Quick Fix or Risky Business? Local Leaders Must Weigh the Opportunity Costs of Climate Intervention

We often hear that we must do everything we can to combat climate change, there’s no one silver bullet, we must do it all, work with everyone. And we’ve been hearing more about “geo-engineering” as one of the many paths to explore.

two-volume report, prepared by the National Academy of Sciences examines climate mitigation strategies and concludes that “climate intervention” is too risky to be an alternative to cutting carbon emissions and should not be used in the near future. Panel chairwoman Marcia McNutt, editor of the journal Science, said in an interview that the public should read this report and say, ‘This is downright scary.’ And they should say, ‘If this is our Hail Mary, what a scary, scary place we are in.’

ecoAmerica’s American Climate Values 2014 reveals that some Americans believe solving climate change requires technological solutions, and that ingenuity, innovation, and entrepreneurialism are the most important factors in solving the climate crisis. The “curse of techno-optimism” can also lead to ignoring policy or other social changes that could help address the climate challenge — and we can’t just wait for technology to solve our problems.

Community leaders and policymakers should remain wary of geo-engineering climate interventions, as it is unlikely that they will have any control over such technological approaches to mitigating climate change, nor over any unintended local consequences that might occur. For local leaders, “techno-optimism” could dilute efforts to engage their communities to reduce climate pollution and fossil energy use, actions that must be pursued as matters of immediate, persistent, and personal concern.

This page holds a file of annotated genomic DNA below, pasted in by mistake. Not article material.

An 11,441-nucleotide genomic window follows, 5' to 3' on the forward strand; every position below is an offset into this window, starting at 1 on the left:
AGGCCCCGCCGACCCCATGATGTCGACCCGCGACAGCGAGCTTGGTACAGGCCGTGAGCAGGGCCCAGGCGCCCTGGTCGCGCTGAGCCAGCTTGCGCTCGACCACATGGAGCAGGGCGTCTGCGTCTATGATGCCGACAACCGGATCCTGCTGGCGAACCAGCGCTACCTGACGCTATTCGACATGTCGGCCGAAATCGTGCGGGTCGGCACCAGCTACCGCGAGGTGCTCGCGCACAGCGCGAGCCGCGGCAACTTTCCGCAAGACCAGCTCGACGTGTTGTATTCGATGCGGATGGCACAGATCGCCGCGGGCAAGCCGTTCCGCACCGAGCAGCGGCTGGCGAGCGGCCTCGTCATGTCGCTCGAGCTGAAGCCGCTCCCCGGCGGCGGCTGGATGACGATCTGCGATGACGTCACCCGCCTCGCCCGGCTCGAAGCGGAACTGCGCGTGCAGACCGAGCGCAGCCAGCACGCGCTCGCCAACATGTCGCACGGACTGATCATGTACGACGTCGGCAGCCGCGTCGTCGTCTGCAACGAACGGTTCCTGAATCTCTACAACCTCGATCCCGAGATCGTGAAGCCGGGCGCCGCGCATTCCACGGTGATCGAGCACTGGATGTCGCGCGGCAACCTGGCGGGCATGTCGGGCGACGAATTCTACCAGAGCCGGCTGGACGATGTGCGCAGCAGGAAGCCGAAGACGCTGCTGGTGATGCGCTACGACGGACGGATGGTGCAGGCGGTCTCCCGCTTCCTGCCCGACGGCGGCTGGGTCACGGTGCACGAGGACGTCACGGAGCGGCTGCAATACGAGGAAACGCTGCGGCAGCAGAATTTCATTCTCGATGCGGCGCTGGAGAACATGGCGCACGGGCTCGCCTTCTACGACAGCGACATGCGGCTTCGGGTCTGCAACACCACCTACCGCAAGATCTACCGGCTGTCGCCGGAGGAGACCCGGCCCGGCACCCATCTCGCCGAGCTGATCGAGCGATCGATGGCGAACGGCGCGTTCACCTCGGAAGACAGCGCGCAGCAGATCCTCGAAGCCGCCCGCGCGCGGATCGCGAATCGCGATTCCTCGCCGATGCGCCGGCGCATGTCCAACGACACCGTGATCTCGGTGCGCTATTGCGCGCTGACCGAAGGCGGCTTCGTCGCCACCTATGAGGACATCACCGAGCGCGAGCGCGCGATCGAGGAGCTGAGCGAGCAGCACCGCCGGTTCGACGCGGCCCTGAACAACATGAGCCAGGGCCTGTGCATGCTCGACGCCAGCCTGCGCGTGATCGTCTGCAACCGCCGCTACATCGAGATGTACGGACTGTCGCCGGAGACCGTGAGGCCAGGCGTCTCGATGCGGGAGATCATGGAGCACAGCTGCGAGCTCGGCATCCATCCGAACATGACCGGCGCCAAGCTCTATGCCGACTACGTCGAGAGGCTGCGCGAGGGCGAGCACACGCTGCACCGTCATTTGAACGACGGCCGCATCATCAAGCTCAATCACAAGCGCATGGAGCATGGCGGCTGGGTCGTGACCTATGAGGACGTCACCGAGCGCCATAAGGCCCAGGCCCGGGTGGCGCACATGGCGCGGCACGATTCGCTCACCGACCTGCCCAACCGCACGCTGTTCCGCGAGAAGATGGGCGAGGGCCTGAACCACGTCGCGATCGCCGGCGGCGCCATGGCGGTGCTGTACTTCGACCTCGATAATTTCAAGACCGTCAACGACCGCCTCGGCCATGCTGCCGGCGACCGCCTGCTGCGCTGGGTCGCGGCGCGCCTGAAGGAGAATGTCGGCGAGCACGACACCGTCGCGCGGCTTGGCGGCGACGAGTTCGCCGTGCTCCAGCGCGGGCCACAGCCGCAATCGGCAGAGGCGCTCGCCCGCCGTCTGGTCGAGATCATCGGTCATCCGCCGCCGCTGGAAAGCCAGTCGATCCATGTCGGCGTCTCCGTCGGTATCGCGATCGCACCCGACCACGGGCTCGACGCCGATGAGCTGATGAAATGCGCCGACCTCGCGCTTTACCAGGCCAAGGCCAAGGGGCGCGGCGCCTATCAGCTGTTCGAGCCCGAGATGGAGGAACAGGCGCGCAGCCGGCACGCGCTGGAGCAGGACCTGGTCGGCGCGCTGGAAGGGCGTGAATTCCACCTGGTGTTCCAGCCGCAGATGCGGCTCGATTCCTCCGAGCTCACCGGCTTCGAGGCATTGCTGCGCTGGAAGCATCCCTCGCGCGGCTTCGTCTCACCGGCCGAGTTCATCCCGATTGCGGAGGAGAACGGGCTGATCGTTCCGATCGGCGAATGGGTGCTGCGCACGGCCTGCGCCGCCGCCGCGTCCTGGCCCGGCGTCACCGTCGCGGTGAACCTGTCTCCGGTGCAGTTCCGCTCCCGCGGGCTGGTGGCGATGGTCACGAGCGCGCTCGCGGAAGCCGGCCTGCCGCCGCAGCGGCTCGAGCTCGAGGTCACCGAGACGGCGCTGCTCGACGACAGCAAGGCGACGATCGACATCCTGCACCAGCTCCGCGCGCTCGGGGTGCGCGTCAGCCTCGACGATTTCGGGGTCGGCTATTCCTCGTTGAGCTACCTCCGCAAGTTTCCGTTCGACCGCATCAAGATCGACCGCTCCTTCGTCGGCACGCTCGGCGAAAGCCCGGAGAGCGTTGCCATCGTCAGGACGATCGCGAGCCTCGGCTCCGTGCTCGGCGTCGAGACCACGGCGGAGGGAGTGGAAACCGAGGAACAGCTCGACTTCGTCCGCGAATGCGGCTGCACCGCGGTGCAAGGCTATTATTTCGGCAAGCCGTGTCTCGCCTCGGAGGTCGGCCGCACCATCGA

Risks of climate engineering weighed as ‘last-ditch’ answer

By Alex Nussbaum | Bloomberg Business  | February 10, 2015

It could be the plot of a science-fiction thriller: fertilize the ocean with iron to suck up coral-killing carbon dioxide or seed the skies with tiny droplets to block the sun’s rays.

In a report released Tuesday, a National Academy of Sciences panel found little evidence that researchers can deploy technologies to safely counteract global warming any time soon. Still, the academy concluded that the U.S. needs to start funding research in a bid to understand the technical and environmental hurdles of what scientists call geoengineering.

“That scientists are even considering technological interventions should be a wake-up call that we need to do more now to reduce emissions,” Marcia McNutt, the panel’s chairwoman and a former director of the U.S. Geological Survey, said in a statement. “But the longer we wait, the more likely it will become that we will need to deploy some forms of carbon dioxide removal to avoid the worst impacts of climate change.”

The recommendation comes with plenty of caveats: geoengineering faces economic hurdles, poses uncertain environmental risks and shouldn’t be seen as an alternative to cutting fossil-fuel emissions, the committee of 16 scientists said. Still, the methods merit further study as potential “last-ditch” tools in the future, the panel said in the report.

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